We’ve honored Black History Month in various ways here over the years, and in particular, we’ve shared lots of children’s and YA books — even the tough ones — that help us teach our kids, and inspire important conversations at home. But this year, I want to share something just for us, the parents:
Important words from today’s Black writers, pundits, historians, and thought leaders that might reframe or reshape how you see Black history. And therefore, they might reshape how you talk to your kids about Black history, or how you go forth learning more together.
Some of the ideas may challenge you and that’s great. Especially if you’re white like me, as I know most of our readers are. There are times for talking, and times for listening, and right now, I’m working hard to listen more. There’s always something to be learned, especially from someone whose lived experiences are different from my own.
If you’re with me, I hope you’ll take a look. These Twitter threads are just a few of literally thousands that are worth your time, but each one of these will lead you to more links, articles, and people to follow making this a more worthwhile internet rabbit hole than most.
If you’re not a person of color, and you happen to have someone in your life who says things like, “we don’t need a Black History Month” or or ever drops the inane phrase “reverse racism” (and if so, condolences) then I’d suggest passing some of these threads along in the name of progress and enlightenment. Don’t just be quiet, smile, and change the subject. You have a lot of influence on the people in your lives. And you never know whose hearts and minds are open to change.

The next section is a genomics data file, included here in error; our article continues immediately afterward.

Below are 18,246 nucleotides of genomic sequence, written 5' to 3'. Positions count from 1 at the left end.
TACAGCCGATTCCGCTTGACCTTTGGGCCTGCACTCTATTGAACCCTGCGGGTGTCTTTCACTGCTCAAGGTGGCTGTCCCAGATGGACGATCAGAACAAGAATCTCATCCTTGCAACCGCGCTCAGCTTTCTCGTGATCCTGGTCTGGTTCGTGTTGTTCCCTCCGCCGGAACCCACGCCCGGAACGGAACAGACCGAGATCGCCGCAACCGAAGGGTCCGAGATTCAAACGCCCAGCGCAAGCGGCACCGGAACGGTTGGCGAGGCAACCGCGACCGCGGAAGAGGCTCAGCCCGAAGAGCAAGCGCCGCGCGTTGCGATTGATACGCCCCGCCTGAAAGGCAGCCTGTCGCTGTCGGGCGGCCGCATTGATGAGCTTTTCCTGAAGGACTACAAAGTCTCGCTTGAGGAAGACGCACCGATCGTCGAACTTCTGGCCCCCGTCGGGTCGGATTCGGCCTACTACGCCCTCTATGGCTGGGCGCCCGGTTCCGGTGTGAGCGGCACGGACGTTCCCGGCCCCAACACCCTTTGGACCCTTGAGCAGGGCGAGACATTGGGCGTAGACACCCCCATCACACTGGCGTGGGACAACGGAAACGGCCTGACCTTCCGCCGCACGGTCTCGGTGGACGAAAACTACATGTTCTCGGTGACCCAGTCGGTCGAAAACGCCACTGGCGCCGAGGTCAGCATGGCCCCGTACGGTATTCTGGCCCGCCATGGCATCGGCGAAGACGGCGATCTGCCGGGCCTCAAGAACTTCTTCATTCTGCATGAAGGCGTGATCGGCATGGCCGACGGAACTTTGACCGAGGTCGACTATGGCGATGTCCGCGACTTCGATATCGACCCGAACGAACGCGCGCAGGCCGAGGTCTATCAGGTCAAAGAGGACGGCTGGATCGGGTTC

MLK Memorial Photo: Suzy Brooks
Tip: If you don’t like reading long Twitter threads, you can always tweet @threadreaderapp in comments with the word “Unroll” and they will compile it all into a single article. I’ve included those ready-made links here as well if you’re not on Twitter, or if hat’s easier for you to read.
On Black history, the history of racism, and what we get wrong
At the end of the Civil War, the 13th Amendment Abolished slavery, the 14th granted black people citizenship and the 15th guaranteed them the right to vote.
A LOT of people believe this is when Jim Crow began.
Those people are wrong.
— michaelharriot (@michaelharriot) February 5, 2020
Michael Harriot (@michaelharriot ) of The Root, explains the evolution of racism in America with loads of facts you may not know. He starts with some historical background, like the fact that the first rebellion of enslaved people “predates the Mayflower,” and works his way through the Civil War, Reconstruction, and right up to the present day, including voter suppression and legitimate fear of police.
Read: Evolution of racism thread, unrolled
On the continued segregation of American schoolchildren
While politicians avoid talking about integration even as they talk of racial justice, or even defend efforts to work with segregationists to derail integration, there are children sitting in classrooms who are being robbed of the opportunity to change their lives.
— Ida Bae Wells (@nhannahjones) May 17, 2019
Reporter and 1619 Project founder Nikole Hannah Jones (@nhannahjones, AKA Ida Mae Wells) describes all the ways that school segregation still exists, 66 years after Brown vs Board of Ed legally desegregated schools and how it puts Black children at a huge disadvantage in America. The thread includes are tons of links to excellent articles she’s written about it for The NY Times, Pro Publica, and This American Life.
Read: School segregation history thread, unrolled
On the inextricable link between America and racism, according to Dr. King.
“The roots of racism are very deep in America. Historically it was so acceptable in the national life that today it still only lightly burdens the conscience.” #MLK